This is our pick of the best of the burbs. For more information, go to www.boston.com and search music, restaurants, arts and crafts, and other goings-on throughout Greater Boston.
Belmont: Actor Stephen Collins portrays Walt Whitman in a one-hour presentation on the 19th-century American poet and humanist that will benefit Belmont’s 1853 Homer House, a historic site where Winslow Homer spent many summers and crafted many of his paintings, Sunday, 2 p.m., at First Church in Belmont, 404 Concord Ave. A Civil War exhibition is on display to complement the performance. $10. www.belmontwomansclub.org.
Newton: Highland Jazz wraps up its 30th anniversary series with an all-star lineup — including Paul Broadnax on piano, vocals; Eugene Friesen, cello; George Garzone, saxophone; Greg Hopkins, trumpet; Yoron Israel, drums; Wanetta Jackson, vocals; John Lockwood, bass; Cercie Miller, saxophone; and Tim Ray, piano — Saturday, 8 p.m., at Newton South High School, 140 Brandeis Road. $22 in advance ($21 for seniors, $12 students); $25 at the door. 781-237-1917, www.highlandjazz.org.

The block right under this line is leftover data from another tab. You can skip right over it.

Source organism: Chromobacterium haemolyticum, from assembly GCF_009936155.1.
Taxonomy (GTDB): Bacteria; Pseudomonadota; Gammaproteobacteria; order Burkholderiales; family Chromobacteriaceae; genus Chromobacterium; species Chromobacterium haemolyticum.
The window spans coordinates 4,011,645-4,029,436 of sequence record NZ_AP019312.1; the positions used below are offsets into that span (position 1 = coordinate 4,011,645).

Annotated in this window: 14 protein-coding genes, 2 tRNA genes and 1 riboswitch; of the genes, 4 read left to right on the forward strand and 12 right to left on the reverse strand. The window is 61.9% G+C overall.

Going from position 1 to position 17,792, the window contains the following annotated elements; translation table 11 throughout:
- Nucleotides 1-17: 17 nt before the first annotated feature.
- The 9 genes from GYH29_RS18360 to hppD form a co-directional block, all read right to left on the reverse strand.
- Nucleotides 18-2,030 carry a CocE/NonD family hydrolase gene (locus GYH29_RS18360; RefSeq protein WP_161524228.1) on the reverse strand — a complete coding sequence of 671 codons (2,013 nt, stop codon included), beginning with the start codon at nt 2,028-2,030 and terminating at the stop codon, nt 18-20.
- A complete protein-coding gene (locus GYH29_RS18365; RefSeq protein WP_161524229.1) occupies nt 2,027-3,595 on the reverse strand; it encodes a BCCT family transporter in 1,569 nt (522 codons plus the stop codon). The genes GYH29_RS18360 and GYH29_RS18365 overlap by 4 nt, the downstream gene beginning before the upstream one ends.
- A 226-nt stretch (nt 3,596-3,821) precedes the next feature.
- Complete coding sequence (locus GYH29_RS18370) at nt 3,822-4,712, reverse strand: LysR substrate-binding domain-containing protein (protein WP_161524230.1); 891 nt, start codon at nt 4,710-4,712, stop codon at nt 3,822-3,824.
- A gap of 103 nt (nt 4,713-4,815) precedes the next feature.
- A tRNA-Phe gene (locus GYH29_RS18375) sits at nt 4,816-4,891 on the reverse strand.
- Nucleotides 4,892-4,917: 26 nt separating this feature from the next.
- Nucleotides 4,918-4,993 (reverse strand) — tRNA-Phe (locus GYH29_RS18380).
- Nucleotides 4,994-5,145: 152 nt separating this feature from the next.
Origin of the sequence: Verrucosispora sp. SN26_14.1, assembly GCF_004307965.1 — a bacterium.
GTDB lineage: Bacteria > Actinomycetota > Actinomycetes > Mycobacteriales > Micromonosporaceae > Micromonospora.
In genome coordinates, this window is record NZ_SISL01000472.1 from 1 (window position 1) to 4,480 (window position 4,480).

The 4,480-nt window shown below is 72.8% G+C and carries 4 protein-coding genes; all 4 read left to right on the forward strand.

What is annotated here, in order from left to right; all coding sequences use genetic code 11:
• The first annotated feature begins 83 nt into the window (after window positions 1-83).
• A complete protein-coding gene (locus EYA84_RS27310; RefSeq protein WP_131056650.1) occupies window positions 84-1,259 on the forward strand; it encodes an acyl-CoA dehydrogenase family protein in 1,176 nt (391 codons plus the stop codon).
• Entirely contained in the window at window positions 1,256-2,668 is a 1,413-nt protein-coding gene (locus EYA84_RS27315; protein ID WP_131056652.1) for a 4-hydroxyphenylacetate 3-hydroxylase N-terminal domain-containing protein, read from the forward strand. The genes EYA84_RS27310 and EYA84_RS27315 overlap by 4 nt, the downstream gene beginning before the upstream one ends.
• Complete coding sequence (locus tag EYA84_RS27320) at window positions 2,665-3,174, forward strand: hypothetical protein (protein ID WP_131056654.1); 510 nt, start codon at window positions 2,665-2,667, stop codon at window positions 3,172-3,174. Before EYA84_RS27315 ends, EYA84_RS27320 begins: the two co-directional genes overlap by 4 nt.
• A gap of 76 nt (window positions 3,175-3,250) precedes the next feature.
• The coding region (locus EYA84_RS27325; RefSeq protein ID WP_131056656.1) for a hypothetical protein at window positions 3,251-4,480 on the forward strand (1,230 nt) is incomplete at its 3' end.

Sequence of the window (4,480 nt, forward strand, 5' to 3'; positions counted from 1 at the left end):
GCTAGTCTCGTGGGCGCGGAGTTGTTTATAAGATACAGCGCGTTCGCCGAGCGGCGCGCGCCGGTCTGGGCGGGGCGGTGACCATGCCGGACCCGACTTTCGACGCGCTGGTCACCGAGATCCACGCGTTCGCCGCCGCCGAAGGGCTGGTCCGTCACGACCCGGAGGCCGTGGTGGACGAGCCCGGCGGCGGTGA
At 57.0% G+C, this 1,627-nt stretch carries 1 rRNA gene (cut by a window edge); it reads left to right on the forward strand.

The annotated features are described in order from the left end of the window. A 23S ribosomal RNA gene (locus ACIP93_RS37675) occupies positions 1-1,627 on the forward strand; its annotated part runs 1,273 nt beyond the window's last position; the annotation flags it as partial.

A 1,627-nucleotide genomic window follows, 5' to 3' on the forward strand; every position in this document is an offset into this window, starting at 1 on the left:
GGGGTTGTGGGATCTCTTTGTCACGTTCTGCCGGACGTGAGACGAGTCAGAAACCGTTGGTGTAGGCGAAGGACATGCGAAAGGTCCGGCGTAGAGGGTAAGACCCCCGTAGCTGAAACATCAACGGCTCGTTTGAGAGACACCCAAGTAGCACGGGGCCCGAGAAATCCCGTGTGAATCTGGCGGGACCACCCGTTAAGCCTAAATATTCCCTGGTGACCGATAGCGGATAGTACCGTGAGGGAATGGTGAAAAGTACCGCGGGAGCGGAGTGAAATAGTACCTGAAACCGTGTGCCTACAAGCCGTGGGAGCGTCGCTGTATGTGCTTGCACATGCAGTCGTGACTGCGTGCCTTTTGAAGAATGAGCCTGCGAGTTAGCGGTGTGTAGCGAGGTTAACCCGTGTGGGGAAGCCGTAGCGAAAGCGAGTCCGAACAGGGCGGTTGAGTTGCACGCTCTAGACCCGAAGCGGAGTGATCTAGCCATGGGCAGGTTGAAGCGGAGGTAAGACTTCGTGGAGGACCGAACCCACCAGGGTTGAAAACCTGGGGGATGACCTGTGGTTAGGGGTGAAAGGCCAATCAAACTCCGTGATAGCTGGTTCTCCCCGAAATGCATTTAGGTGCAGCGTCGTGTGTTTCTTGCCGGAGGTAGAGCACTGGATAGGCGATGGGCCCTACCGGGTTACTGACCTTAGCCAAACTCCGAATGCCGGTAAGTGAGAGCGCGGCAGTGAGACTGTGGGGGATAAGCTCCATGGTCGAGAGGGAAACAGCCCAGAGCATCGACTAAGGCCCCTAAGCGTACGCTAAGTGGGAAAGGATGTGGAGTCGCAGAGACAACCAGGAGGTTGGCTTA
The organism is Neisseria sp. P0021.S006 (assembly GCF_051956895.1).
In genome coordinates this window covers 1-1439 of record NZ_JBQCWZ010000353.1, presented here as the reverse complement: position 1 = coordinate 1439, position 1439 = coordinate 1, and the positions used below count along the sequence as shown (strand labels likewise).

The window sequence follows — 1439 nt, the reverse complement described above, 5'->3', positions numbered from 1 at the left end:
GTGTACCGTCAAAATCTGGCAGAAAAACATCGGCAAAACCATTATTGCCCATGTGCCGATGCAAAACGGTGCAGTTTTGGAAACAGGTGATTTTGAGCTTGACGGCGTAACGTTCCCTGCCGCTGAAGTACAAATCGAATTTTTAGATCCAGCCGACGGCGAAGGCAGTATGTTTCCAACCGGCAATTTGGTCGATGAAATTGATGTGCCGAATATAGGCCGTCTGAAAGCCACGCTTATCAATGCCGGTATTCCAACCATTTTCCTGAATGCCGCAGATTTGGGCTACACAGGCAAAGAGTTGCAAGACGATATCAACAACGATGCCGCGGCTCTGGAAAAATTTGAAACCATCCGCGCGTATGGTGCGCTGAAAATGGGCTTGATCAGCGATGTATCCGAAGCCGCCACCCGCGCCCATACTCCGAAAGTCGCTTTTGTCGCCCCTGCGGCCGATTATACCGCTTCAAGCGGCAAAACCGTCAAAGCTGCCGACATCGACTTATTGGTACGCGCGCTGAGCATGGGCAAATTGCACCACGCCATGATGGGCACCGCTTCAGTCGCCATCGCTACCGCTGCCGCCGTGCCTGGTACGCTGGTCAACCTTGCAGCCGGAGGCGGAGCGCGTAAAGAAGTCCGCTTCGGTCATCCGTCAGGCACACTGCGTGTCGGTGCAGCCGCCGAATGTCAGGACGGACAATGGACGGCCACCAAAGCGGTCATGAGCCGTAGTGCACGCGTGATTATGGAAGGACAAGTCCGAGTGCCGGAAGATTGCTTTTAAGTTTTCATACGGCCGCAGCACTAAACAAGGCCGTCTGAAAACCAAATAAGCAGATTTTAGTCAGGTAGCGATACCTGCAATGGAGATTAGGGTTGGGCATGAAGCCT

Newton: The New Philharmonia Orchestra’s Family Discovery Series will feature a one-hour interactive concert highlighted by Nathaniel Stookey’s “The Composer is Dead,” with text by Lemony Snicket, followed by the ensemble’s acclaimed instrument petting zoo, Sunday at 3 p.m. at First Baptist Church in Newton, 848 Beacon St. $15; $13 for seniors; $10 for students. 617-244-2997, www.newphil.org.
Waltham: The Charles River Museum of Industry & Innovation celebrates its host city’s culinary diversity at the 21st annual Waltham Food & Wine Festival, taking place from 6 to 9 p.m. Wednesday at the Westin hotel at 70 Third Ave. $45. 781-290-5600, www.crmi.org.Event organizers: submit items directly at www.boston.com/ addevents.